Protesters hold signs reading “Don’t throw radioactive contaminated water into the sea!” as they take part in a rally outside the Tokyo Electric Power Company (TEPCO) headquarters building in Tokyo on August 24, 2023, against the Japanese government’s plan to release treated wastewater from the crippled Fukushima-Daiichi power plant into the ocean.
Kazuhiro Nogi | Afp | Getty Images
China on Thursday suspended the import of all aquatic products from Japan, including edible seafood, hours after its neighbor started releasing treated radioactive water from the stricken Fukushima nuclear power plant.
Seafood exports from Japan to China include red sea bream, scallops, and mackerel, according to Japan’s Ministry of Agriculture, Forestry and Fisheries. China is also Japan’s largest importer of fish, bringing in 71.7 billion yen ($493.4 million) of fish in 2022 and 53.56 billion yen worth of crustaceans and mollusks, like crabs and scallops.
The discharge of the treated water was expected to start after 1 p.m. Toyko time, according to media reports citing state owned electricity firm TEPCO.
China’s customs agency said in a statement that this was to “comprehensively prevent the risk of radioactive contamination of food safety, protect the health of Chinese consumers, and ensure the safety of imported food,” according to a Google translation.
The move extends an earlier ban on imports from the areas immediately surrounding the nuclear plant.
The International Atomic Energy Agency said Thursday that it will have a team present to monitor the discharge and assess Japan’s application of all relevant international safety standards.
The IAEA will have a presence on site “for as long as the treated water is released, in line with Director General Grossi’s commitment for the IAEA to engage with Japan on the discharge of ALPS treated water before, during, and after the treated water discharges occur.”
ALPS refers to the Advanced Liquid Processing System that at Fukushima, which removes radioactive material from the wastewater before it is released.
The only radioactive element that cannot be easily removed from water is tritium, and a spokesperson for Japan’s Embassy in London said that the water to be discharged is “sufficiently purified through ALPS until the concentration of radioactive materials other than tritium is below the regulatory standard, and then is further diluted before it is discharged.”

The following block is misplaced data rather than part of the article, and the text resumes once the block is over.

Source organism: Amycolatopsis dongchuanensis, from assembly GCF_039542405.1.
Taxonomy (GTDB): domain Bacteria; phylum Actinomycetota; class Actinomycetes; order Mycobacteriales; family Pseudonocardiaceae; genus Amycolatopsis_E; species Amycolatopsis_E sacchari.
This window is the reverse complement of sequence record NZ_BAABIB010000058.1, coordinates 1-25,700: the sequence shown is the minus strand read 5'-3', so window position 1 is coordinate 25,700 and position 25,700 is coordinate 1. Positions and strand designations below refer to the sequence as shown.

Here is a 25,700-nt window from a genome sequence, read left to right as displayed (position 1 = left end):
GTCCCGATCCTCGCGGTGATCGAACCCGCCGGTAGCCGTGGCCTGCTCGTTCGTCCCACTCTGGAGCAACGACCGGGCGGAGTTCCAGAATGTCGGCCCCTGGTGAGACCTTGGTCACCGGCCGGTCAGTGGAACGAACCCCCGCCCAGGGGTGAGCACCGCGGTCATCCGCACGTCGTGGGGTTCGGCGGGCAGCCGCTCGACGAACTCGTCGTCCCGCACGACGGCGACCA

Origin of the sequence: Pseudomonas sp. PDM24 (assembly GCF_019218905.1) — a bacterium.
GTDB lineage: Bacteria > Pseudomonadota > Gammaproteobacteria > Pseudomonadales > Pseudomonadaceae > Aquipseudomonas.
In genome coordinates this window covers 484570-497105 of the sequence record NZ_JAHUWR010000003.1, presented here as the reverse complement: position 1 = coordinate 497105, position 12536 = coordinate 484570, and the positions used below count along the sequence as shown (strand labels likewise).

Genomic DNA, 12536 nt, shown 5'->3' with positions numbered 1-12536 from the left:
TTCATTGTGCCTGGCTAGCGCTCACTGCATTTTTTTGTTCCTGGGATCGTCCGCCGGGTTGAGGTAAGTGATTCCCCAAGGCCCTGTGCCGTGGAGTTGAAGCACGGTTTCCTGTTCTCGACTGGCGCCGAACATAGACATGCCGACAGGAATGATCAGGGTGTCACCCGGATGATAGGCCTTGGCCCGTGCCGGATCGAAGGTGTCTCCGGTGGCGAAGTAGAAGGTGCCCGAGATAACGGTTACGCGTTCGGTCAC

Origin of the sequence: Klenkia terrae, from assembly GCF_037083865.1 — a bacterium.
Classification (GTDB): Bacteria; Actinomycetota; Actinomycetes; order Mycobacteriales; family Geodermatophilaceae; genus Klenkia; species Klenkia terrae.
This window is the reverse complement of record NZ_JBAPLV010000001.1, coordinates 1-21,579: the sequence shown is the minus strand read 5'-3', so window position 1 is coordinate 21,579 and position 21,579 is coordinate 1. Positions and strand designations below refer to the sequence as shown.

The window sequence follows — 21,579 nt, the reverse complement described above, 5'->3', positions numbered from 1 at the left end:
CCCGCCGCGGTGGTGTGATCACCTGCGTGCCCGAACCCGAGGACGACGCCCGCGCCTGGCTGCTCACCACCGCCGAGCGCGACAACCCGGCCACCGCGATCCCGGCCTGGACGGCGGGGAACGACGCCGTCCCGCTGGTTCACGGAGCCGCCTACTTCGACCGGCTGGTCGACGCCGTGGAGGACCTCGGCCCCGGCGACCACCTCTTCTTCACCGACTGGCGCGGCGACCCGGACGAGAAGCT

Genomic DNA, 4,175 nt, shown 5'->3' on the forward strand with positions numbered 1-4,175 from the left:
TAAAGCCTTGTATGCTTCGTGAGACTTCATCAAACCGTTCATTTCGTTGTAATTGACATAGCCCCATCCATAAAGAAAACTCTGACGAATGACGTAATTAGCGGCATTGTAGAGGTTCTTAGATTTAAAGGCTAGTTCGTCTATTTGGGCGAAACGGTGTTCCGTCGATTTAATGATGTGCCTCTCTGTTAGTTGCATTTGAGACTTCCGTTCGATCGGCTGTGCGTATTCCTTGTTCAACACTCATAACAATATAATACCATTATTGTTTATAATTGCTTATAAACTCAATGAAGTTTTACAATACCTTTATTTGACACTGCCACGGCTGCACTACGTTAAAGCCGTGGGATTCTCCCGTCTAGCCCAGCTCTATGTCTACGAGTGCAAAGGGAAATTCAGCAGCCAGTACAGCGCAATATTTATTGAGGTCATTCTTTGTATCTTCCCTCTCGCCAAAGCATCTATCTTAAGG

On Tuesday, Japanese Prime Minister Fumio Kishida said the country plans to discharge roughly 1.3 million metric tons of treated wastewater — enough to fill about 500 Olympic-sized swimming pools — from Fukushima. A massive earthquake and tsunami in March 2011 destroyed the nuclear power plant, which is situated on Japan’s east coast.
China responded furiously, with Foreign Ministry Spokesperson Wang Wenbin on Tuesday accusing Tokyo of being “extremely selfish and irresponsible” by pressing ahead with the disposal of the water, adding that the ocean should be treated as a common good for humanity “not a sewer for Japan’s nuclear-contaminated water.”
Hong Kong also announced import curbs on some Japanese food products Tuesday, with the city’s Chief Executive John Lee saying he strongly opposes the wastewater discharge.
The IAEA said in early July that Tokyo’s plans were consistent with international standards and will have a “negligible” impact on people and the environment.
South Korea said last week it respected the IAEA’s report and that its own analysis had found the release will not have “any meaningful impact” on its waters, although it added in a statement that it “does not necessarily agree with or support the plan to release contaminated water.”
— CNBC’s Sam Meredith contributed to this report.
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